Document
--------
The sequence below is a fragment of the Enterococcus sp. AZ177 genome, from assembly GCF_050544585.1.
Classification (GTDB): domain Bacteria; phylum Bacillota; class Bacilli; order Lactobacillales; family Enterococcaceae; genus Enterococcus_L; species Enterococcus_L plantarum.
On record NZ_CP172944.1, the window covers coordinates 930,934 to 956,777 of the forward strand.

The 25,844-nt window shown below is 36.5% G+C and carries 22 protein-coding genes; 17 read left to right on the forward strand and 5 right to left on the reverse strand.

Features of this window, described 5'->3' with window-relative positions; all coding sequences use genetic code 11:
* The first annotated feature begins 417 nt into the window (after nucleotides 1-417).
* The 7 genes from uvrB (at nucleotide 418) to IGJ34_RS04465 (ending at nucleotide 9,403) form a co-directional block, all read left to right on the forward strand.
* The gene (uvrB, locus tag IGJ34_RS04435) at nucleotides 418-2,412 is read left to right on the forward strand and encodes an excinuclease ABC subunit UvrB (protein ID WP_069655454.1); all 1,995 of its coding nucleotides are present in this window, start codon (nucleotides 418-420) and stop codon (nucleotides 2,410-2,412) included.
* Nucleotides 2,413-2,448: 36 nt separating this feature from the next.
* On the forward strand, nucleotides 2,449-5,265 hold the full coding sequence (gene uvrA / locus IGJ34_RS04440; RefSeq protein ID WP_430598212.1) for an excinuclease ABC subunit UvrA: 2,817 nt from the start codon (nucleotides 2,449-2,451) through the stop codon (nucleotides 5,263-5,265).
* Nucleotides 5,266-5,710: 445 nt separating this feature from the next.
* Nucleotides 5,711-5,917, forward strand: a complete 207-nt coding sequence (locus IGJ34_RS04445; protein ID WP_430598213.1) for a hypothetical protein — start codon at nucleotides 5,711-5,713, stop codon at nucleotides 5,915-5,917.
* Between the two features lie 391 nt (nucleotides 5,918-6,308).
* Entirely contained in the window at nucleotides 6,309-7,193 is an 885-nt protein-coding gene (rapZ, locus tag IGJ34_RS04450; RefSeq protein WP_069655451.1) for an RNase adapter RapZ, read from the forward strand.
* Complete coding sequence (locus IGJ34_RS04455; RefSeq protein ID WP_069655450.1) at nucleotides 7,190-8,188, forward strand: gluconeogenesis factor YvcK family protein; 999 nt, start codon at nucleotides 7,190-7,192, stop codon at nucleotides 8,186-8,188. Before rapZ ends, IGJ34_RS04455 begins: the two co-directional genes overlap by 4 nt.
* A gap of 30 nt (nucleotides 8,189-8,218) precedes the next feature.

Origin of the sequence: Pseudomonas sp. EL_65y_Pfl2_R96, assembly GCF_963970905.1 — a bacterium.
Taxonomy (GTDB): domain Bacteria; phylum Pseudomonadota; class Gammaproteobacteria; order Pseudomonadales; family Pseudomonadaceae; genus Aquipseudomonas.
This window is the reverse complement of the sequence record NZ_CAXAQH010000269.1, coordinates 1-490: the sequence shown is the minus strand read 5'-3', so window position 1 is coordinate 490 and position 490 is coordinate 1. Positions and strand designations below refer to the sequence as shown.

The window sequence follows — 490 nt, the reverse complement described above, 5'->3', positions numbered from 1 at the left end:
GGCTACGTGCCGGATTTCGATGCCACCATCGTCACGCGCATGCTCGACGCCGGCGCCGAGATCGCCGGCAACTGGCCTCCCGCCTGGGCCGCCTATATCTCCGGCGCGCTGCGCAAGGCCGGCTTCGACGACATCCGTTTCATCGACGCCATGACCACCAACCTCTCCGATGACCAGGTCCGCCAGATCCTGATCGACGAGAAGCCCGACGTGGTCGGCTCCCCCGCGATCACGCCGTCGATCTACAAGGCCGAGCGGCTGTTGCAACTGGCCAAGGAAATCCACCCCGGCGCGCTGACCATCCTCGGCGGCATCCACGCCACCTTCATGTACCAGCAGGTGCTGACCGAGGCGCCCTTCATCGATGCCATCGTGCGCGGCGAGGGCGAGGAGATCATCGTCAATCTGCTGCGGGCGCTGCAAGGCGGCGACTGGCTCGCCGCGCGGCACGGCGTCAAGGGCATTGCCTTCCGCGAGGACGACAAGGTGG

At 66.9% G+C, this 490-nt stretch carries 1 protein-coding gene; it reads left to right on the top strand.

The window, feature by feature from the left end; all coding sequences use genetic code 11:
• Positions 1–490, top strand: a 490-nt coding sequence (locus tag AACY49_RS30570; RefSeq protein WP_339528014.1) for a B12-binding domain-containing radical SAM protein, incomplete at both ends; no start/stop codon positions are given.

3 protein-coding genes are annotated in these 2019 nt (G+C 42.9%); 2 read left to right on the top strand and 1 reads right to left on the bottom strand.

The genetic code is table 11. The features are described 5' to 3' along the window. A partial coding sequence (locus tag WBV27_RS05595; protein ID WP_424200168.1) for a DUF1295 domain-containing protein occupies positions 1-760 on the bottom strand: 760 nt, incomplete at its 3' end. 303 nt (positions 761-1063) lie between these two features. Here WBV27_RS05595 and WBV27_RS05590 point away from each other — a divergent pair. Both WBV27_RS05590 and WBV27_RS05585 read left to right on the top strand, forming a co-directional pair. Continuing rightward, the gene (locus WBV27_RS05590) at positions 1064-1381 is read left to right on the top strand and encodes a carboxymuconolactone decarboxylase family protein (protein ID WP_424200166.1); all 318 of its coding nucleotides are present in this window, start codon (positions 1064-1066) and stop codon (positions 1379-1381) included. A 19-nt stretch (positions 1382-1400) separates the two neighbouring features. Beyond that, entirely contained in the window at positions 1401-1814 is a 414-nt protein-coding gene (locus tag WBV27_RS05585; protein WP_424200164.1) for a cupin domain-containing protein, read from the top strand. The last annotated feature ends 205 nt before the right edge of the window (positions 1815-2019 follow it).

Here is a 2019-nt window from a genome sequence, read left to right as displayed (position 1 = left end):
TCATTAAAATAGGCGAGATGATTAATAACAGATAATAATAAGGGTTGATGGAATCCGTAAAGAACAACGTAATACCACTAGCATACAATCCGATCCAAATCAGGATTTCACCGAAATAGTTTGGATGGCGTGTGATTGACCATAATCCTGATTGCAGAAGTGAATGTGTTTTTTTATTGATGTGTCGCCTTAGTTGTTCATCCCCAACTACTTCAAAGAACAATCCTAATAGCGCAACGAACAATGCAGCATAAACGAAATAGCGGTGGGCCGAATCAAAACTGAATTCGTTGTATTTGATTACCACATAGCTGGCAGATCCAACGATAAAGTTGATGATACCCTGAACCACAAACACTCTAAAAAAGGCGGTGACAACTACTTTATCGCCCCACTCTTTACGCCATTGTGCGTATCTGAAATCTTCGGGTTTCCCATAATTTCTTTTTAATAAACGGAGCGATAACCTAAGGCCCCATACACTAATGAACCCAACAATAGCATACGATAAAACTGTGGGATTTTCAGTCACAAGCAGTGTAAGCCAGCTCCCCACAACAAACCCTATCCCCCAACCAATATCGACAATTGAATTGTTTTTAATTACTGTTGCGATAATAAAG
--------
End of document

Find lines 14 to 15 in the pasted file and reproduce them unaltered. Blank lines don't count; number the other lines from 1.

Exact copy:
* Entirely contained in the window at nucleotides 6,309-7,193 is an 885-nt protein-coding gene (rapZ, locus tag IGJ34_RS04450; RefSeq protein WP_069655451.1) for an RNase adapter RapZ, read from the forward strand.
* Complete coding sequence (locus IGJ34_RS04455; RefSeq protein ID WP_069655450.1) at nucleotides 7,190-8,188, forward strand: gluconeogenesis factor YvcK family protein; 999 nt, start codon at nucleotides 7,190-7,192, stop codon at nucleotides 8,186-8,188. Before rapZ ends, IGJ34_RS04455 begins: the two co-directional genes overlap by 4 nt.